References

Manisalidis, I., Stavropoulou, E., Stavropoulos, A., & Bezirtzoglou, E. (2020). Environmental and health impacts of air pollution: a review. Frontiers in public health, 8.

Nwankwo, C. F. (2018). Global Climate Regime: the challenges from Kyoto Protocol to Paris Agreement. Energy Today, 6(1).

O’Connell, M. J., Nasirwa, O., Carter, M., Farmer, K. H., Appleton, M., Arinaitwe, J., Bhanderi, P., Chimwaza, G, Copsey, J., Dodoo, J., Duthie, A., Gachanja, M., Hunter, N., Karanja, B., Kumu, H., Kosgei, V., Kuria, A., Mgero., C., Manten, M., Mugo., P., Muller, E., Mulonga, J., Niskanen, L., Nzilani, J., Otieno, M., Owen, N., Owuor, N., Paterson, S., Regnaut, S., Rono, R., Rihiu, J., Njoka, J., Waruingi, L., Olewe., B., Wilson., E. (2017). Capacity building for conservation: problems and potential solutions for sub-Saharan Africa. Oryx, 53(2), 273-283. Web.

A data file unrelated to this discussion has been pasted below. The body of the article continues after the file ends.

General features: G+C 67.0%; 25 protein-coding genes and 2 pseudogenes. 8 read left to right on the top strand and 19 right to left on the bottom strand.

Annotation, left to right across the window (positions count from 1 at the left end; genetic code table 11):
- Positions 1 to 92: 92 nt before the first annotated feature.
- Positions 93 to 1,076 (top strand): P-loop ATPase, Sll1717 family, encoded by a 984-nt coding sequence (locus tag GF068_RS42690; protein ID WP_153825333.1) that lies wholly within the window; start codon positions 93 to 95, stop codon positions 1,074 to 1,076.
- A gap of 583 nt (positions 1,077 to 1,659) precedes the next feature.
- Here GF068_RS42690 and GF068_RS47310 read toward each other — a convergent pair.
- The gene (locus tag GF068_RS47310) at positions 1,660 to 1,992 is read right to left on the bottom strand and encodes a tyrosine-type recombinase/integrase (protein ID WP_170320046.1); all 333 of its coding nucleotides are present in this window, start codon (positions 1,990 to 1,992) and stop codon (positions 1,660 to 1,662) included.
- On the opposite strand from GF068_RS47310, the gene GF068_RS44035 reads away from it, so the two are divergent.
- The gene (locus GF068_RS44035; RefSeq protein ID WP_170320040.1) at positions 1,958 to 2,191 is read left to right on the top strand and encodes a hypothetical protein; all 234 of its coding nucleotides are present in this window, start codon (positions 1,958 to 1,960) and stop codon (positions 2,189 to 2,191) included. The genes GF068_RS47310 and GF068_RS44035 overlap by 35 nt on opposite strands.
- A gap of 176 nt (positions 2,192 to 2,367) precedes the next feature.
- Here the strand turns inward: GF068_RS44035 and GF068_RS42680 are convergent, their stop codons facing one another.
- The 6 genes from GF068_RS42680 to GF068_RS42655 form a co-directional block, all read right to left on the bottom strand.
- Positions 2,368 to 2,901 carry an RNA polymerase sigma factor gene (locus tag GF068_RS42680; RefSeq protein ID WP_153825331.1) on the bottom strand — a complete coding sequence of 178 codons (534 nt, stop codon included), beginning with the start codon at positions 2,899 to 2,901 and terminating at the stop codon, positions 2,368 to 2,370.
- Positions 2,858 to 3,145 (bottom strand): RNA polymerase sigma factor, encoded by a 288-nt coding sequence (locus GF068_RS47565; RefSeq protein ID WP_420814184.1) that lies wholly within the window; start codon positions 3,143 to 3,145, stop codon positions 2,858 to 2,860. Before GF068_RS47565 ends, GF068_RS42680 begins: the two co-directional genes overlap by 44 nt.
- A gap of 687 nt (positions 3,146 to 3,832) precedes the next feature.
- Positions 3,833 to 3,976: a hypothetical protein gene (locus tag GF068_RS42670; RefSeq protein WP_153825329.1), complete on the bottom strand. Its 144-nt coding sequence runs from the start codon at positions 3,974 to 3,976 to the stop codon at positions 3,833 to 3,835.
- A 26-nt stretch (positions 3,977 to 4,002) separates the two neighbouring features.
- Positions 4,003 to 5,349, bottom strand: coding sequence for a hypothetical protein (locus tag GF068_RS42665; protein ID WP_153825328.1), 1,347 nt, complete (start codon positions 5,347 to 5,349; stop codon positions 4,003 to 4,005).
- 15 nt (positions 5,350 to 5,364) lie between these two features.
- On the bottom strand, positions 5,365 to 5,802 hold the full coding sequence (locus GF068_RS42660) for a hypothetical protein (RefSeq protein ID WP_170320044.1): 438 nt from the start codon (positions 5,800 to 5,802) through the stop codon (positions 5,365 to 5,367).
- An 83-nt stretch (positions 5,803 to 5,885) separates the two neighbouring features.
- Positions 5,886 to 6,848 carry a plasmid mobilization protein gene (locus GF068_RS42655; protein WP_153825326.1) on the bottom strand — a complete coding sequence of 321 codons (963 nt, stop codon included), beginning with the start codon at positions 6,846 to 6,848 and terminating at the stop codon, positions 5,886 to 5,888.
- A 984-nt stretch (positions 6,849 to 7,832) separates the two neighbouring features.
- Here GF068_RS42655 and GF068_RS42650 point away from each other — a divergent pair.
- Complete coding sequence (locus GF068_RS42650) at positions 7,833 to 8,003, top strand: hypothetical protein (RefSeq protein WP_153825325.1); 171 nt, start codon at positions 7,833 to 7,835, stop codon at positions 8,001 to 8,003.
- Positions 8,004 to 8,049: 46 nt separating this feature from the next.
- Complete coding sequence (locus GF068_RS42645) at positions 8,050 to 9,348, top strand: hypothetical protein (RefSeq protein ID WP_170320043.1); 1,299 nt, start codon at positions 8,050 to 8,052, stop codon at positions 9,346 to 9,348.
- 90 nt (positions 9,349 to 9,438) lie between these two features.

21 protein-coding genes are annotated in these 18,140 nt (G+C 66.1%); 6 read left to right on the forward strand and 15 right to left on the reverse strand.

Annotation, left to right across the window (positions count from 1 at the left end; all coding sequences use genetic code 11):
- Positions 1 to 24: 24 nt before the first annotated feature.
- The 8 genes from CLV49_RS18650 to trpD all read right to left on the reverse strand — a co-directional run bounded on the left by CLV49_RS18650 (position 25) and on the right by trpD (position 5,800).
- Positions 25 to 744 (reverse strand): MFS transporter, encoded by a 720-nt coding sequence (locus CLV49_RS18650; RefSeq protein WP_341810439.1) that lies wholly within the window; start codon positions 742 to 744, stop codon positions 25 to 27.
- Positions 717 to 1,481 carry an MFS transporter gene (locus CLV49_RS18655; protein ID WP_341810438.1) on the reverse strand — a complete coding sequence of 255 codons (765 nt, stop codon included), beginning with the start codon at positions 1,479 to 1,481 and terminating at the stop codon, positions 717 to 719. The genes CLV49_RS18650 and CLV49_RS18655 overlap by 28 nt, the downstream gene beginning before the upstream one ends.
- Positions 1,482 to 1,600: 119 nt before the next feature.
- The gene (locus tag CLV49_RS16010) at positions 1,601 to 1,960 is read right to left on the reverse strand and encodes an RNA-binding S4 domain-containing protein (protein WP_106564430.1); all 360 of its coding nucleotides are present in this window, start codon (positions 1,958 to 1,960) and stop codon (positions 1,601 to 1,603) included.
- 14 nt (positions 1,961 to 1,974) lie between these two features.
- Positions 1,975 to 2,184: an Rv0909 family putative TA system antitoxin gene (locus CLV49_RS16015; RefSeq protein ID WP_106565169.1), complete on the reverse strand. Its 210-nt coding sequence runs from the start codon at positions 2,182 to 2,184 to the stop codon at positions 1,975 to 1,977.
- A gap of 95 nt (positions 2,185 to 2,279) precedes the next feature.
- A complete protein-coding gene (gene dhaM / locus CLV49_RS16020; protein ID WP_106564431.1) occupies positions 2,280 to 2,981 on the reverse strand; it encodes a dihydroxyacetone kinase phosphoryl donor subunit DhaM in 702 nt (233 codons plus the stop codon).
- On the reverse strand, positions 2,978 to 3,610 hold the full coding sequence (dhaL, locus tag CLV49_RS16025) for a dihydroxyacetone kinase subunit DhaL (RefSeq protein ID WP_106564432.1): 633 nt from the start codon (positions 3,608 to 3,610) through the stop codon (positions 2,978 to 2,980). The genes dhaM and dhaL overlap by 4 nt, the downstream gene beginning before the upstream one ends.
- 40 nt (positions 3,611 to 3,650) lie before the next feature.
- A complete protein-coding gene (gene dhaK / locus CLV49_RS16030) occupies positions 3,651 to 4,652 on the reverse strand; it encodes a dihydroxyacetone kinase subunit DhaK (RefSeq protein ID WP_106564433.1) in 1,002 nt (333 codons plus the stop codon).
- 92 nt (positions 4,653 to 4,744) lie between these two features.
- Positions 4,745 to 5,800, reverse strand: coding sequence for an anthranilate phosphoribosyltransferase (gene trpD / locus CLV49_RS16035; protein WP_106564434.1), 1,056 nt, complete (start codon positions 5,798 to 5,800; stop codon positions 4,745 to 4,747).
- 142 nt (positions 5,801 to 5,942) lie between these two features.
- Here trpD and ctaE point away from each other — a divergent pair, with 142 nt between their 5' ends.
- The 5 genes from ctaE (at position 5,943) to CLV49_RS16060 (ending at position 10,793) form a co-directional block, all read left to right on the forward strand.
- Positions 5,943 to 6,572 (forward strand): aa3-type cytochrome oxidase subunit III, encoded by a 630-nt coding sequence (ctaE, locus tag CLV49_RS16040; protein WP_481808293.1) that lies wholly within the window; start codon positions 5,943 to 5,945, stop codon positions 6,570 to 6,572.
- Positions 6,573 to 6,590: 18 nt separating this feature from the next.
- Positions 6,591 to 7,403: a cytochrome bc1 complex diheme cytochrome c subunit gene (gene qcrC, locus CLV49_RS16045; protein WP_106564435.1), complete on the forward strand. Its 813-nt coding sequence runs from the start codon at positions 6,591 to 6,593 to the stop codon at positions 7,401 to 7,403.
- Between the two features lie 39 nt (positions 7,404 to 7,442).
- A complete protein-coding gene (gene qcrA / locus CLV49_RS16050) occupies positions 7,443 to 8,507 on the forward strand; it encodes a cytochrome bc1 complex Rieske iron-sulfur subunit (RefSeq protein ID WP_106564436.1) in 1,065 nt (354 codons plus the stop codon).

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Singh, M. R., & Gupta, A. (2016). Water pollution-sources, effects, and control. Centre for Biodiversity, Department of Botany, Nagaland University.

Streck, C., Keenlyside, P., & Von Unger, M. (2016). The Paris agreement: a new beginning. Journal for European Environmental & Planning Law, 13(1), 3-29.